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By David Costello (2Y 2019, Zell Fellow Alumnus)

If I hadn’t decided to get an MBA, I wouldn’t be the Founder of Kengos. While it certainly isn’t necessary to have an MBA to start a company, for me it was a game changer. Going back to school full-time after seven years post-grad hit the reset button on my career and provided me with the time, mental headspace and resources to reflect on my professional journey thus far and chart a new course going forward.

As far as building a business goes, I was able to tap into the wide plethora of resources that Kellogg (and the greater Northwestern community) had to offer to help me figure out if entrepreneurship was the right way forward. During my time on campus, I learned to first clarify the problem you’re solving before all else and to structure the very early stages of company building. I also got to see what the life of a founder was really like.

Kellogg resources for entrepreneurship

The idea for Kengos — creating a truly sustainable shoe brand that leveraged natural materials to make footwear a force for good in the fight against climate change — first took form in a class called New Venture Discovery, which I took with Professor David Schonthal. Throughout the 10 weeks of this course, my classmates and I were pushed to get out of the building, find who we thought our target customer was, and interview them to learn more about the problem we thought we were solving. These early customer interviews proved to be invaluable because, without spending a dollar on product development or branding, we were able to gain early insights into who our customer was, what type of product they want, and what problem they are ultimately working to solve. Since this experience, my team and I have maintained a consistent focus on our customer throughout the entire brand and product development process.

Building a business is messy. The Zell Fellows Program, an on-campus accelerator program focused on developing early stage founders, provided structure to the messiest part of the process: the very, very early stages. For my entire second year on campus I was fortunate enough to receive constant support and coaching from former founders on how to methodically work through the business building process. I learned how to finance an early stage company, how (and from where) to recruit early team members, how to set up a legal entity, etc. While there are plenty of free resources out there on all of these subjects, having experienced entrepreneurs by your side as you navigate these early stages proved to be an invaluable resource.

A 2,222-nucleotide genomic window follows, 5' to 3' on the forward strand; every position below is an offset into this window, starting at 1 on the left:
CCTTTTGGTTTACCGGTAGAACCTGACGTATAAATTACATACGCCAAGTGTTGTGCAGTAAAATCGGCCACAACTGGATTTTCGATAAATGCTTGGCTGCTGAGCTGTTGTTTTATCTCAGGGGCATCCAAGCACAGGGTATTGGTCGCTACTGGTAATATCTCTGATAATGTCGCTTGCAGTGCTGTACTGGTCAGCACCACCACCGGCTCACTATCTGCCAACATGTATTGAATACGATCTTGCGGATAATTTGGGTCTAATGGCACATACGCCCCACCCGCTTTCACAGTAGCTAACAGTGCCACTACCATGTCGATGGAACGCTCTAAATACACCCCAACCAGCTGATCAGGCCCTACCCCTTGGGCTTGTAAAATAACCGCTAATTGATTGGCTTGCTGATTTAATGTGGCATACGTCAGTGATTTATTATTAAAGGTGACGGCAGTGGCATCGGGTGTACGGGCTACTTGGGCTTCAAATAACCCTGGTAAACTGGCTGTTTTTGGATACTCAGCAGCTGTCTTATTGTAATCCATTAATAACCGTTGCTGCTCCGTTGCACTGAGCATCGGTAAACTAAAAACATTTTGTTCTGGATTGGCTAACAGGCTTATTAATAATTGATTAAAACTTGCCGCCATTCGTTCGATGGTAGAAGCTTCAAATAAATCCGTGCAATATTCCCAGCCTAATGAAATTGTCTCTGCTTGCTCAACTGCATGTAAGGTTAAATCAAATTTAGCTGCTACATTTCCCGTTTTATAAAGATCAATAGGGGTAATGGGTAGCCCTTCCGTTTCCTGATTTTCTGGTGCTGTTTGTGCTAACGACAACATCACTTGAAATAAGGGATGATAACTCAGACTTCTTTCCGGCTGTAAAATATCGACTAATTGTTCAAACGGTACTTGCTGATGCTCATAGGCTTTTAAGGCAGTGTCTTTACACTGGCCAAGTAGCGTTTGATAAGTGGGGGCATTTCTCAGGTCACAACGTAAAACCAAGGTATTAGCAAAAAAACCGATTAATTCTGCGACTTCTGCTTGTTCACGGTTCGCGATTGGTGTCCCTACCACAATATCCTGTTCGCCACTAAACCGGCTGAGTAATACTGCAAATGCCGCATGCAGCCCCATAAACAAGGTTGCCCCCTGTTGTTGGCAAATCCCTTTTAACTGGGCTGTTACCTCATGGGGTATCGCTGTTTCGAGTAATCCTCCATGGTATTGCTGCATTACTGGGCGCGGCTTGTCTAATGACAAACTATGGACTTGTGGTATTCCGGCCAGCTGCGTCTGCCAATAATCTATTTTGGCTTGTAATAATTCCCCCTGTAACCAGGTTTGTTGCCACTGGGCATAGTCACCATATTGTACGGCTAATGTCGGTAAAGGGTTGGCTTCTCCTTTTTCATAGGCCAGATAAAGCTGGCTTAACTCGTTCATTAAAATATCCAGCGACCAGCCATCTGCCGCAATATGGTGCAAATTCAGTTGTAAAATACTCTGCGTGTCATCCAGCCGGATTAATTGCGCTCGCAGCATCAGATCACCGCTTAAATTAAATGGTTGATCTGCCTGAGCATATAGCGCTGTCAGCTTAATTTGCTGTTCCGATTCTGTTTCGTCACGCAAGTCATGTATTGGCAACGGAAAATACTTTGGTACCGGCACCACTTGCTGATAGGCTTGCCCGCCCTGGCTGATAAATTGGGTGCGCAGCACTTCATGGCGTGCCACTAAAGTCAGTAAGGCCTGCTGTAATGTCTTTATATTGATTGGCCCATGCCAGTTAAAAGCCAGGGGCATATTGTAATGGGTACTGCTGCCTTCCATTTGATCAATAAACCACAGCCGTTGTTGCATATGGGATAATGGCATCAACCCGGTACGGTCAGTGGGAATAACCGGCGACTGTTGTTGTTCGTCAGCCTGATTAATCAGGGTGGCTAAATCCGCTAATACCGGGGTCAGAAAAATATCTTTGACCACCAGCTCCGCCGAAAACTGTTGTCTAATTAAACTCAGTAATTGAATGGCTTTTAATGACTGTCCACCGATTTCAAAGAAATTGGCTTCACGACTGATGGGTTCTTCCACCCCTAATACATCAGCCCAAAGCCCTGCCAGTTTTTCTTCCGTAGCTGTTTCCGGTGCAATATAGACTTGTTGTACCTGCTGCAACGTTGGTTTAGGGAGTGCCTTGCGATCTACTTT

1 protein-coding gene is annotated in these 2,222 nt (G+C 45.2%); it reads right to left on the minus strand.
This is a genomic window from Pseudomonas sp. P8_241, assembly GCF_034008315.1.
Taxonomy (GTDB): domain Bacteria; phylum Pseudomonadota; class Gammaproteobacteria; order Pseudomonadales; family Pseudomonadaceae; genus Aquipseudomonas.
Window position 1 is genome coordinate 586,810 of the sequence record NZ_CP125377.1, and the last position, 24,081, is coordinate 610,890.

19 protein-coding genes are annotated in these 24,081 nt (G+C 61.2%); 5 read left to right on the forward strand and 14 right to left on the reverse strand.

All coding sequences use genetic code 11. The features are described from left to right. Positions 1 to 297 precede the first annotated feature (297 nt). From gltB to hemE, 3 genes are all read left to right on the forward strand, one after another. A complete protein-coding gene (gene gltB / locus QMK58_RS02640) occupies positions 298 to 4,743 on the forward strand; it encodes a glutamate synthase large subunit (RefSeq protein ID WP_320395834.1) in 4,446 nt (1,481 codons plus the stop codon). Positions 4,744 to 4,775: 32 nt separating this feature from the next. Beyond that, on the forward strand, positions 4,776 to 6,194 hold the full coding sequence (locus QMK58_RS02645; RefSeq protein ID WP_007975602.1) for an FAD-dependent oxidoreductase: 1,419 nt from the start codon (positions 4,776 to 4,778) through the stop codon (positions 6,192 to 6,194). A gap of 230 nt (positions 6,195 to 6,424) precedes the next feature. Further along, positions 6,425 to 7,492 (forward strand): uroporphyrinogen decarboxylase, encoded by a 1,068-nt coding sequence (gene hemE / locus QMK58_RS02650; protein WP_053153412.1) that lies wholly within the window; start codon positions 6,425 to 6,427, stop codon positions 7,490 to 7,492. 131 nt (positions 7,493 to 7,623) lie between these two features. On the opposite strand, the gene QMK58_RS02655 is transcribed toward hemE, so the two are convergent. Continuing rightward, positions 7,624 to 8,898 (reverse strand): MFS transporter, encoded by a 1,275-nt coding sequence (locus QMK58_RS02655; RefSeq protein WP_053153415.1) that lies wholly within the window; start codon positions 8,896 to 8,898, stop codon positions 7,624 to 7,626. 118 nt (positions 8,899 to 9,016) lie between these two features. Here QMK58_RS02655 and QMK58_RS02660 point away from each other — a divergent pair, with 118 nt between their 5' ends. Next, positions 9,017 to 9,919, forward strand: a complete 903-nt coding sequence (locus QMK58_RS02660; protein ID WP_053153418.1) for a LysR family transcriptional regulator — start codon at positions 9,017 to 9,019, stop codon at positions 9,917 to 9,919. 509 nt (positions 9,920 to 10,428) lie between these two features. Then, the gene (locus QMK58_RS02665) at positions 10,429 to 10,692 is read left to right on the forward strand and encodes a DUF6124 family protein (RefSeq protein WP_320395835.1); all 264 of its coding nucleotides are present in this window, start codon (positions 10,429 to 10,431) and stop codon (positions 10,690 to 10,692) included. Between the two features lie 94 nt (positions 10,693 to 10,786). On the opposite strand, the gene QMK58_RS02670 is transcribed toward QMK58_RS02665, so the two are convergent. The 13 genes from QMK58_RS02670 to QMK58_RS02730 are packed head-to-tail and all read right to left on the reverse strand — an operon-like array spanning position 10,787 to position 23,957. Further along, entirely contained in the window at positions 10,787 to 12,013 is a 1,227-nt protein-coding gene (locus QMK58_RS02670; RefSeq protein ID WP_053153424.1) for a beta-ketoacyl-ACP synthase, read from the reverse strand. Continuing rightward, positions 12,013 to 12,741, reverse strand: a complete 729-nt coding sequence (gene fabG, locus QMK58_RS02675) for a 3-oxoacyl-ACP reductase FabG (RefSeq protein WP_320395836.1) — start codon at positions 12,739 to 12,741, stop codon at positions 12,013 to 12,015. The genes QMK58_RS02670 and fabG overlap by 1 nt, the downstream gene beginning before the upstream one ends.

Prior to business school, I did not know anyone who had started a venture backed company. The lifestyle of someone who chooses to follow this career path was a mystery to me and, as I started seriously considering taking this avenue for my career post-business school, something I needed to demystify. The Zell Fellows Program provided me with access to founders around the Chicago startup ecosystem. I was able to sit down with founders from a wide variety of startups, across industries and stages, in small, intimate groups and ask them just about anything. Over the course of these meetings, I was able to get a real glimpse inside their day to day life—an insight which ultimately proved critical in helping me decide to take the plunge into entrepreneurship full time.

Building a sustainable business

Since graduating 22 months ago, I have taken these lessons forward with me and built upon them. Most importantly, I built out a fantastic early team that is passionate about building our business and creatively tackling problems every day. Together, we have built our initial supply chain, initial group of investors, and forged a path forward through a global pandemic. We executed a beta test, a pilot test, hundreds of consumer interviews, and incorporated all of these insights into our brand and product development.

Today, we are taking a substantial step forward launching our first shoe style, the Lace-Up, nationwide. We developed a new take on eco-conscious footwear with a shoe made of only five plant-based components that are bound together by hand without the use of glue or chemicals. This construction allows the shoe to be disassembled and recycled at the end of its useful life, eliminating waste and closing the loop of our supply chain. The Lace-Up is unique, comfortable, and truly sustainable, delivering on my original goal. I am proud of what my team’s hard work has resulted in. You can see more of our story at